Drawn out Comb Purchase
Results 1 to 13 of 13
  1. #1
    Join Date
    Dec 2010
    Location
    Appleton WI
    Posts
    59

    Drawn out Comb Purchase

    I'm a soon to be beekeeper planning on starting in the spring 2001.
    I have been able to find enough equipment to set up five hives (2-deeps, 2-honey supers, top, bottom, inner, frames, and wax x 5).

    I've spent the summer and fall like Grasshopper from Kung Fu, sitting at the feet several Master Po's learning and doing all that I could to prepare.

    One thing I've been told is not to expect much honey production the first year as the package bees will need to devote so much energy to drawing out comb which makes sense. I have seen (from two 2nd year keepers that lost most of their hives the first year) that that if you give the girls drawn out frames to get started you will basically eliminate that issue.

    I hope to buy some drawn out deep frames and start the hives with about 4-5 per box so the queen can get right to work and give them a jump start.

    My questions: What is a fair price for drawn out frames? Deeps? Honey supers?
    Am I expected to swap frames and foundation for the drawn out ones or is it a package purchase?
    Is this even a common practice or do keepers hold drawn out frames too dear to sell them?

    Thanks folks, I have more questions where those came from and look forward to any help or info i can get

  2. Remove Advertisements
    BeeSource.com
    Advertisements
     

  3. #2
    Join Date
    Mar 2007
    Location
    Oregon City, Oregon
    Posts
    977

    Default Re: Drawn out Comb Purchase

    Not a good idea or practice to buy used drawn brood comb because of the possibility of transferring disease, honey super comb maybe OK if brood was not reared in it I think...However if you just want honey you'd be much better off just buying it from someone who is willing to take the risk of beekeeping. Part of the "fun" of keeping is learning how to keep so start from scratch and enjoy, if you do it right they wont die because you didn't give them drawn comb thats guaranteed......
    Honeydew

  4. #3
    Join Date
    Feb 2009
    Location
    Knox County, Ohio
    Posts
    2,668

    Default Re: Drawn out Comb Purchase

    My questions: What is a fair price for drawn out frames? Deeps? Honey supers?

    IF you find someone willing to sell, I've seen deep frames go for $2 each, and supers with drawn comb $10-$15 a box depending on how good the box is still.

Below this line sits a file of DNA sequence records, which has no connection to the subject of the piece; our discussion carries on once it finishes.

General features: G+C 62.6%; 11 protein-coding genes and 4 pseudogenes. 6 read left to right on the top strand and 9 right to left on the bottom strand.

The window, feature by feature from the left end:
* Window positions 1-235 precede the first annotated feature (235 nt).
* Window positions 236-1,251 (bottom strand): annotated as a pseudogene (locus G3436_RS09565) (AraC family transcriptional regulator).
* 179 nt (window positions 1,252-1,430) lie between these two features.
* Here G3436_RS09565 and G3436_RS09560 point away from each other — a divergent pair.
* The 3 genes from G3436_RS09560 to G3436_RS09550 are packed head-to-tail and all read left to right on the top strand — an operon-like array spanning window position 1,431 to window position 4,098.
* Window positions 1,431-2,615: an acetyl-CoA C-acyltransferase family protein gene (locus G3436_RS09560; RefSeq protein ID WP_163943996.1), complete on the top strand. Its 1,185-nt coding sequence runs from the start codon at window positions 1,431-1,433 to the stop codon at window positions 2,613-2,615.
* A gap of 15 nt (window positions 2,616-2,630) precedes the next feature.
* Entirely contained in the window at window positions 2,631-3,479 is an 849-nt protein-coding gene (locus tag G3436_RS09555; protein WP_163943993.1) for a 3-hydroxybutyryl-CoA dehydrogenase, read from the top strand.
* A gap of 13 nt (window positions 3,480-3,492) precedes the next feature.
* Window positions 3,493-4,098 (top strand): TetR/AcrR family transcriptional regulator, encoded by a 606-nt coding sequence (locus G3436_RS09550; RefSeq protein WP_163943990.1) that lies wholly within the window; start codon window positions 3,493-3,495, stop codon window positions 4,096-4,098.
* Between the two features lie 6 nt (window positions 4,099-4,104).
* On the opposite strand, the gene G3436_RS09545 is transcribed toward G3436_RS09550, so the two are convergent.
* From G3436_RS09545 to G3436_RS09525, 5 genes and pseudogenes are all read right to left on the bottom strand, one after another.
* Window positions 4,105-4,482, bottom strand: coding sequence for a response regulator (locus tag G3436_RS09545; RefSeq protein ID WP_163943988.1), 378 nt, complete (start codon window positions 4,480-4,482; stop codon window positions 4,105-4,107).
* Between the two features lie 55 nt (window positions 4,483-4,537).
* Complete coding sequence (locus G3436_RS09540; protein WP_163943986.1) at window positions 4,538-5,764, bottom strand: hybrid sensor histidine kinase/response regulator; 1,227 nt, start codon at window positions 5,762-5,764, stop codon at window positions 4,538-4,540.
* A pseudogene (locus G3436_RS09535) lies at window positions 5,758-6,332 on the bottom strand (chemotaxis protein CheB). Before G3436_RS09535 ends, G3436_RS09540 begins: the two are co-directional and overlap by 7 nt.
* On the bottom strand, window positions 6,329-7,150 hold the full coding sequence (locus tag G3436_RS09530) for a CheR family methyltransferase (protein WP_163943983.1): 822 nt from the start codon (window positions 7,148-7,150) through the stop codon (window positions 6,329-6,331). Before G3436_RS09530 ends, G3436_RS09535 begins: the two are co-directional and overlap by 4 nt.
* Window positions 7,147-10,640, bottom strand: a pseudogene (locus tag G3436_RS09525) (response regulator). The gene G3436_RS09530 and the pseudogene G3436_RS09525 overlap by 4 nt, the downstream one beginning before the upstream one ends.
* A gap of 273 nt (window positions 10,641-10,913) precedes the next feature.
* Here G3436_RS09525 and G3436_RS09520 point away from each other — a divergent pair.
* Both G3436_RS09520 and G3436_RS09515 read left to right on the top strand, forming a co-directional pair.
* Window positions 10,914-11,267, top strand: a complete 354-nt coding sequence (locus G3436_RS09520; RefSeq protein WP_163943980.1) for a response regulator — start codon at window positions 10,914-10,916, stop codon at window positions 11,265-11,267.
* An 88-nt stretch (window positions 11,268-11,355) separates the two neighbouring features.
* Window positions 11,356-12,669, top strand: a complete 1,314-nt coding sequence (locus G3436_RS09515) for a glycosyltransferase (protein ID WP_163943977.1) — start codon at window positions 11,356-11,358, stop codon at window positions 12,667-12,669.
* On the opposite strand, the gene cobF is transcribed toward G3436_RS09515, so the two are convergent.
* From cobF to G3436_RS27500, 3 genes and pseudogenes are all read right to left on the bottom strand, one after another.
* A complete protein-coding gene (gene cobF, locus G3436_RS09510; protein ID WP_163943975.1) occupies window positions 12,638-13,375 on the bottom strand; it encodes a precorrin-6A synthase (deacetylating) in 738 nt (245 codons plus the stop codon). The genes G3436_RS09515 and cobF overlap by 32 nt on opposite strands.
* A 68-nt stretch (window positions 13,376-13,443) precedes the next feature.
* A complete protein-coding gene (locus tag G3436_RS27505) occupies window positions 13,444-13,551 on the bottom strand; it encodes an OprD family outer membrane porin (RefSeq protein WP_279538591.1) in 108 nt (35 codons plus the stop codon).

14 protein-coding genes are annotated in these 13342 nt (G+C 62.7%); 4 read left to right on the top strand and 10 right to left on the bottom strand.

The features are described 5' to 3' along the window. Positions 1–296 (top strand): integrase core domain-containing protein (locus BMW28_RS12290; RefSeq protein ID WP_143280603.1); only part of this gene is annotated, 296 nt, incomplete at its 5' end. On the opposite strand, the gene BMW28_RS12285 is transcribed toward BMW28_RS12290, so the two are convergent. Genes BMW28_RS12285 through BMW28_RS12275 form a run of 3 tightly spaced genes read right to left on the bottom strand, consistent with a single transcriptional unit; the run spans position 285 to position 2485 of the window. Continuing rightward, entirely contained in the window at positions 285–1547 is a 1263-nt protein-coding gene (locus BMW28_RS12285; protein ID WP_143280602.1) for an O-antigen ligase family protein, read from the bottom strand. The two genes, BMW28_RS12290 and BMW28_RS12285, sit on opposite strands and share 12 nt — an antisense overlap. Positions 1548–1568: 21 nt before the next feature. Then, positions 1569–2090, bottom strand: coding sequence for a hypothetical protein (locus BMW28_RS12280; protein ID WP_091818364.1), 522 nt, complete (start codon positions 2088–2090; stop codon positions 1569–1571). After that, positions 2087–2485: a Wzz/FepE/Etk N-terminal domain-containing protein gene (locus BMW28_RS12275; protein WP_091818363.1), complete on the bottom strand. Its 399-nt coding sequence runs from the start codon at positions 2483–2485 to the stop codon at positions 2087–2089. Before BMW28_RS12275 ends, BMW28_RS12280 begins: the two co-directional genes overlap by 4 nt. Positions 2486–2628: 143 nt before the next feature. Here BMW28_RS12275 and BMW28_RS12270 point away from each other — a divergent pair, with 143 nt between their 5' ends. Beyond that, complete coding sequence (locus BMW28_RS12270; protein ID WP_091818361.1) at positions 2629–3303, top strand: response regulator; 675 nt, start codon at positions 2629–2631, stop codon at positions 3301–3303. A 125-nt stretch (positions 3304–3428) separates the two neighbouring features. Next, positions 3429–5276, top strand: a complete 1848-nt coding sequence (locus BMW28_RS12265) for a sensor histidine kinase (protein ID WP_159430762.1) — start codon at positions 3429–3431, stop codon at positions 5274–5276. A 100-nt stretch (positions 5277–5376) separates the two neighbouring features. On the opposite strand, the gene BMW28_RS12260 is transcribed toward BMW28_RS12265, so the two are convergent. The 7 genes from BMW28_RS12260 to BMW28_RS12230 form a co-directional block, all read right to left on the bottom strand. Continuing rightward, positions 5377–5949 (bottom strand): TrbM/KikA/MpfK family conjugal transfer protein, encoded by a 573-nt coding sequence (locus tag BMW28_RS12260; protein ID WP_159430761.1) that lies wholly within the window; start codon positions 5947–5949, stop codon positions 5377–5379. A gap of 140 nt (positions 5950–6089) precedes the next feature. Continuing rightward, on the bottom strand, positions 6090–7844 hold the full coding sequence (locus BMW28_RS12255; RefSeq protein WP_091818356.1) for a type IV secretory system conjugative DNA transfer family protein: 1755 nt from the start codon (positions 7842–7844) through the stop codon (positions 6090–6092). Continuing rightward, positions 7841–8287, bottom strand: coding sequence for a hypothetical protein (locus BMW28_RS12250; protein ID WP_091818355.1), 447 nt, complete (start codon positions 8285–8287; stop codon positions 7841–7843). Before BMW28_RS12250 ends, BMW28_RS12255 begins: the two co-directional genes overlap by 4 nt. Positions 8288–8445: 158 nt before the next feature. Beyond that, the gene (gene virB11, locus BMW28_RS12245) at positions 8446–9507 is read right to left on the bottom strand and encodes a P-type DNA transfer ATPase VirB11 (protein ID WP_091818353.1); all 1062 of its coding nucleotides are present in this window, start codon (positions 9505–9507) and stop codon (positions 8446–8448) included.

Is this even a common practice or do keepers hold drawn out frames too dear to sell them?

    Bingo. Remember that beekeepers don't sell their nice stuff - they sell their junk first.

    If you see drawn comb being sold, look for situations where a beekeeper is selling because the combs are in odd sized boxes. For example, if they are phasing shallow supers out of their operation. Or watch and buy out retiring beekeepers.

  5. #4
    Join Date
    Feb 2009
    Location
    Pigeon Falls, WI
    Posts
    2,532

    Default Re: Drawn out Comb Purchase

    If you buy a 5 frame nuc you will start with 5 frames drawn out. You can also start with all foundation and a package(early april) and feed the heck out of them to draw the comb and harvest some surplus(pure honey from the bees) later in the season.

    Drawn comb is priceless. Diseased comb is worthless. Foundation is both under the right conditions.
    Leer Family Honey Farm-Shannon Leer

  6. #5
    Join Date
    Feb 2006
    Location
    Massillon, Ohio
    Posts
    5,604

    Default Re: Drawn out Comb Purchase

    I agree that the 5 frame nuc route is the best way to go for you. Find a good reputable supplier selling nucs and you will be off to a good start this spring. The cost of a nuc is really not too much more than a package, but the advantages are significant. Not only will you have 5 disease free drawn out frames to start with, but also brood in various stages to help reduce the spring dip in population that you would experience with a package. This means that with initial feeding, followed by a good flow, your colony will build up quickly and probably give you a little honey to rob next fall.

    Starting out, please don't even consider buying drawn comb frames from anyone. It's tough enough to keep our bees alive without adding in another risk factor of used comb. For your first couple of years you will have your hands full figuring it all out, so keep it simple. Good luck!
    To everything there is a season....

  7. #6
    Join Date
    Feb 2009
    Location
    New Cumberland, PA
    Posts
    1,378

    Default Re: Drawn out Comb Purchase

    SK,

    I was thinking these very same thoughts a year ago as I wanted a larger honey crop. I consider my own drawn comb to be very valuable probably even more than the queen as the bees spend their time making honey and not wax.

    I had read that for every pound of wax that the bees draw out, that they could have made 7 pounds of honey. I sell my honey at $5-$6 a pound and that is $35 to $42. So, I want them to make honey, much more than wax.